Journal of Insect Conservation

, Volume 18, Issue 5, pp 951–964 | Cite as

Assessing bee (Hymenoptera: Apoidea) diversity of an Illinois restored tallgrass prairie: methodology and conservation considerations

ORIGINAL PAPER

Abstract

Bee species diversity and the effectiveness of four sampling methods were investigated in a west-central Illinois restored tallgrass prairie. Bees were sampled using malaise traps, ground-level pan traps, elevated pan traps, and vane traps. A total of 4,622 bees representing 31 genera and 111 species were collected. Malaise traps collected the greatest number of bees and species, and ground-level pan traps the least. Among the pan traps and vane traps, blue-colored traps collected the greatest abundance and species richness, and yellow traps the least. Chao1 estimator and rarefaction analyses showed that substantial increases in sample sizes would be necessary to achieve asymptotic species richness levels, particularly if ground-level pan traps alone were used. Elevated pan traps and vane traps collected relatively similar species composition. Different colored pan traps at the same height collected more similar species composition than did those at different heights, but species composition of blue ground-level pan traps was relatively similar to elevated pan traps, regardless of color. Indicator species analysis revealed 22 species that were significantly associated with a specific trap type, and 11 species that were associated with a particular pan trap color/elevation. Results of this study show that elevated traps can increase the effectiveness of bee surveys in tallgrass prairie, and that a combination of trap types gives a more complete picture of the bee fauna than does a single survey method. These results should be considered along with cost, ease of use, and goals when planning and designing bee inventories.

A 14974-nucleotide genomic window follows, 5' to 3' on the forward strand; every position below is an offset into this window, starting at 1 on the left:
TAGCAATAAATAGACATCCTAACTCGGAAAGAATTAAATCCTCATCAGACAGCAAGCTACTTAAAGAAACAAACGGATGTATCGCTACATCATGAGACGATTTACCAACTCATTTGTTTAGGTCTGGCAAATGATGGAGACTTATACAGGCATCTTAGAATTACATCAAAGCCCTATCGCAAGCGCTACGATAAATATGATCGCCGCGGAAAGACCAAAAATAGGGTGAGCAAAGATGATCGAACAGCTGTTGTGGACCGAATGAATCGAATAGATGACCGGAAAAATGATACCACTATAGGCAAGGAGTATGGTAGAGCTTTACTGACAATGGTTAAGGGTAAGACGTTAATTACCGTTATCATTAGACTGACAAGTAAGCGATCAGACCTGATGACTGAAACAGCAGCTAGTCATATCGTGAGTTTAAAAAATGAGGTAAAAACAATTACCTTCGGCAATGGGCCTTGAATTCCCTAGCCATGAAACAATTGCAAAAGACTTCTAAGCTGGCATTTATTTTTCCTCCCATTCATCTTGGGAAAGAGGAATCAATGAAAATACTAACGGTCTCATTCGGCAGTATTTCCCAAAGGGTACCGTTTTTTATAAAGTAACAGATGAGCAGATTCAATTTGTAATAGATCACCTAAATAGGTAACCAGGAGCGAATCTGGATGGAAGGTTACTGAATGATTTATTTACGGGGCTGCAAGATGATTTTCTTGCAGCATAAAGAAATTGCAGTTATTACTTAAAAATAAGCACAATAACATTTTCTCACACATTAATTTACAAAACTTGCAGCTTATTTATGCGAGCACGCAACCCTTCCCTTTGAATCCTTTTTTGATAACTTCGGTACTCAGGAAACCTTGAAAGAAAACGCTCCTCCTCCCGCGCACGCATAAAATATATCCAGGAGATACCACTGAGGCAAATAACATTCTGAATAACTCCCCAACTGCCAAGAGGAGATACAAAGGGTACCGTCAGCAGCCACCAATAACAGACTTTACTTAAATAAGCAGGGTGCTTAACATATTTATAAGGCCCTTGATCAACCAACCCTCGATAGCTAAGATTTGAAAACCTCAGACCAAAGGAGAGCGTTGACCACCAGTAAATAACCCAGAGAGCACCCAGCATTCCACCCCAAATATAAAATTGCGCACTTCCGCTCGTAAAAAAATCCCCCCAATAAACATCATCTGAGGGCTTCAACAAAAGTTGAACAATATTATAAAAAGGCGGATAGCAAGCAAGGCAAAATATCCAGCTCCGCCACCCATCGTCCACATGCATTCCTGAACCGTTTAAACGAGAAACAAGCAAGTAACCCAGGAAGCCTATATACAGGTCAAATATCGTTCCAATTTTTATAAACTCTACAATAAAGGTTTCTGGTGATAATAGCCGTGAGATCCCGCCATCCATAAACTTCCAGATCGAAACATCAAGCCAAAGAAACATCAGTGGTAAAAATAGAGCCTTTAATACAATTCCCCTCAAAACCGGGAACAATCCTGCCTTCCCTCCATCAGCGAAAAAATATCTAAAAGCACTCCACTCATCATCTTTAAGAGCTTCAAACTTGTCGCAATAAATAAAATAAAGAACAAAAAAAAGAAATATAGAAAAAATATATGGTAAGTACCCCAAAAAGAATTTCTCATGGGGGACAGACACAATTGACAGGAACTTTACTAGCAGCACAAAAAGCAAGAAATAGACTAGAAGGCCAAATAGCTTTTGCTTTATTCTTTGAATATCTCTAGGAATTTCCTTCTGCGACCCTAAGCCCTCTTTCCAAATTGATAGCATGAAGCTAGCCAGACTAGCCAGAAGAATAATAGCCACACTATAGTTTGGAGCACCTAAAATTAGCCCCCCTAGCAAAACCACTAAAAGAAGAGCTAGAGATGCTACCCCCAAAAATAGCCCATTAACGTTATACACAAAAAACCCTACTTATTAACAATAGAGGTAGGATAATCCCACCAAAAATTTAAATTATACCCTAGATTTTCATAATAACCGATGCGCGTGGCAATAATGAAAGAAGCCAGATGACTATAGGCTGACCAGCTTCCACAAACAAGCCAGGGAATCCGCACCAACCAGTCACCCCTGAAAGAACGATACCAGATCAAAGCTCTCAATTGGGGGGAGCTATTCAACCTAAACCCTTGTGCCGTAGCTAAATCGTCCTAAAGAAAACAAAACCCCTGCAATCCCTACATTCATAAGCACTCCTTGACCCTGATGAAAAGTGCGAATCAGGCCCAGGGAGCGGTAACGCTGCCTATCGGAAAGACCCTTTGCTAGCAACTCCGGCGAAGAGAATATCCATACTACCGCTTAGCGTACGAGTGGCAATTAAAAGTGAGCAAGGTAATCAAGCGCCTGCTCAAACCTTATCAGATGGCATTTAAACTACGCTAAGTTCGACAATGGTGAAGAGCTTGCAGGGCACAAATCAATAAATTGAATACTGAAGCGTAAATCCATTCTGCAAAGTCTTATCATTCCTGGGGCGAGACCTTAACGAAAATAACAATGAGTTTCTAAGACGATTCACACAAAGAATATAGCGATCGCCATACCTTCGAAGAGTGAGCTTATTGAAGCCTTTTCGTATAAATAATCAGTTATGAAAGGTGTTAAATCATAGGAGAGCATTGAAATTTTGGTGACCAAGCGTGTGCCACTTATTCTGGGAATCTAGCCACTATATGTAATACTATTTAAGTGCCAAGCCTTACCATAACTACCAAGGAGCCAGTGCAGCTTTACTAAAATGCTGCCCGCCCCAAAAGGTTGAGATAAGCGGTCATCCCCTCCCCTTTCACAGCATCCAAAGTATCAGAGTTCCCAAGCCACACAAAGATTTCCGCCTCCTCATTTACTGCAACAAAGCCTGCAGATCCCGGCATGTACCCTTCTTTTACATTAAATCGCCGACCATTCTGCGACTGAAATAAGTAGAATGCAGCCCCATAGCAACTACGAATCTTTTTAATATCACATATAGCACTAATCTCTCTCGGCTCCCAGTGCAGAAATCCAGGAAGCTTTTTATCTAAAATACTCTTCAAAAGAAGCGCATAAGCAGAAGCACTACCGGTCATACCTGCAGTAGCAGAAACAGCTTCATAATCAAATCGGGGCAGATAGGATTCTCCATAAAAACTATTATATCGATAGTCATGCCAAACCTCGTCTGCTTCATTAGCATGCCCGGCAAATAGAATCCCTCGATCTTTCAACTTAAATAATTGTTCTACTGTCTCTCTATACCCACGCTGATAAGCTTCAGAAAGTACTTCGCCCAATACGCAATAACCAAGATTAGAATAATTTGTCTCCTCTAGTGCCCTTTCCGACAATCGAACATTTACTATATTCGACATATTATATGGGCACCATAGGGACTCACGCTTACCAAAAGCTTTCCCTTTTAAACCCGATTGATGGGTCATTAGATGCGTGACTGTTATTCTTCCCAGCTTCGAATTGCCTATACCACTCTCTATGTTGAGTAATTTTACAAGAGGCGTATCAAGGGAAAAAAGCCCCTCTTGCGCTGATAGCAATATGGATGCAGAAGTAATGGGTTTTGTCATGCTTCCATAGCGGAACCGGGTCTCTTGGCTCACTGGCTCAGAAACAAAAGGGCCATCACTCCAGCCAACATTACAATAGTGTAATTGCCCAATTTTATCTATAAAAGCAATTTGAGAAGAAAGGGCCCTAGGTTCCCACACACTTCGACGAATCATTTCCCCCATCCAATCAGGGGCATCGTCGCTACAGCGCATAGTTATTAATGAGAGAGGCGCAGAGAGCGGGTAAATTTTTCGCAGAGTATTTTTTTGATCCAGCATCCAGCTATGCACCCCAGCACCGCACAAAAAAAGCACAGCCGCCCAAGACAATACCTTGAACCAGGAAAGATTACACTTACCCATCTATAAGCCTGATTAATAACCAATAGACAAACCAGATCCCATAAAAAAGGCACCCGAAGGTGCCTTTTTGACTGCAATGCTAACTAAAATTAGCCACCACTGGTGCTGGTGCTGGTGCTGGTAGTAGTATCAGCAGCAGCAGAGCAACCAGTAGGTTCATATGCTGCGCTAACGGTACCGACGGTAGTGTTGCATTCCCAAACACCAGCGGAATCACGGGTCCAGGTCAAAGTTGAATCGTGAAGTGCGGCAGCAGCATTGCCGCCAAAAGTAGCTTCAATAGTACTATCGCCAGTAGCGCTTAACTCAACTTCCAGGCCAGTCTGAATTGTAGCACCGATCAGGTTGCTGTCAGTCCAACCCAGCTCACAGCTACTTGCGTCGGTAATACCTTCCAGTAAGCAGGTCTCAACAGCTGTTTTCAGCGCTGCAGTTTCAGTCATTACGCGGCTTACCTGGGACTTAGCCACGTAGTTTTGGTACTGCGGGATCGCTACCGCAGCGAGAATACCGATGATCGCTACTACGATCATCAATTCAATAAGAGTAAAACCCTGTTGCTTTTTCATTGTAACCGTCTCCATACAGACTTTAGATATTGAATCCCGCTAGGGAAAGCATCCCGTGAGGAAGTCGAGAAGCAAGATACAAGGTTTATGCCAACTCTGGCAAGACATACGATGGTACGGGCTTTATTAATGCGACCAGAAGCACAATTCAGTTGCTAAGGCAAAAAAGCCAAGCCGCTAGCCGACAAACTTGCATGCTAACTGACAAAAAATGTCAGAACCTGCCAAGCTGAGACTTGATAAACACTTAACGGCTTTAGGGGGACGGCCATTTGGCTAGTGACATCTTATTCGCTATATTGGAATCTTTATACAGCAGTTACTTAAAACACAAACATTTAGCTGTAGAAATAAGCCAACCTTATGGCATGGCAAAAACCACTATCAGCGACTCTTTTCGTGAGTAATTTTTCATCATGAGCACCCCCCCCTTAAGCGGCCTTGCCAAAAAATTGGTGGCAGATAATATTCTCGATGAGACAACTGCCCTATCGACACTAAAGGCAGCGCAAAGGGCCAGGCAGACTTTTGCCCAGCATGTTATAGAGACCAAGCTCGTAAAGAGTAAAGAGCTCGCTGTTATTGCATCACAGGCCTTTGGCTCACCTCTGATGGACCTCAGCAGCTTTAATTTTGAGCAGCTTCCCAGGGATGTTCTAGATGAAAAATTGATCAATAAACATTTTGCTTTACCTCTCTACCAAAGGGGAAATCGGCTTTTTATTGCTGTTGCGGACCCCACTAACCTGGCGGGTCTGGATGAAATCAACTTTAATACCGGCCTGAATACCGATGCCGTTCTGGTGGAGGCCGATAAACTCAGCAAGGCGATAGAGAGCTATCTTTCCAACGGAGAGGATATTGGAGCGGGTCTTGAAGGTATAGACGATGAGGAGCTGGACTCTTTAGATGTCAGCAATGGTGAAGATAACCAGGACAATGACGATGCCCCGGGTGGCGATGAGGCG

Keywords

Pan traps Malaise traps Vane traps Bee inventory Bee sampling methods Grassland bees 

Notes

Acknowledgments

We thank Sam Droege (USGS Patuxent Wildlife Research Center, Beltsville, MD), Rob Jean (Saint Mary-of-the-Woods College, Saint Mary-of-the-Woods, IN), Mike Arduser (Missouri Department of Conservation, St. Charles, MO), and Jared Ruholl (Lewis and Clark Community College National Great Rivers Research and Education Center, Vandalia, IL) for invaluable assistance with bee identifications. We also thank Jennifer Hopwood (The Xerces Society, Omaha, NE) for helpful advice on bee biology and sampling, and Sean Jenkins (Western Illinois University, Macomb, IL) for sharing his knowledge of prairie ecology and management. Prairie Biotic Research, Inc., and the Department of Biological Sciences, College of Arts and Sciences, Graduate Student Research and Professional Development Fund, University Research Council and the Foundation Office of Western Illinois University provided generous funding for this study.

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Copyright information

© Springer International Publishing Switzerland 2014

Authors and Affiliations

  • Ray K. Geroff
    • 1
  • Jason Gibbs
    • 2
  • Kenneth W. McCravy
    • 1
  1. 1.Department of Biological SciencesWestern Illinois UniversityMacombUSA
  2. 2.Department of EntomologyMichigan State UniversityEast LansingUSA

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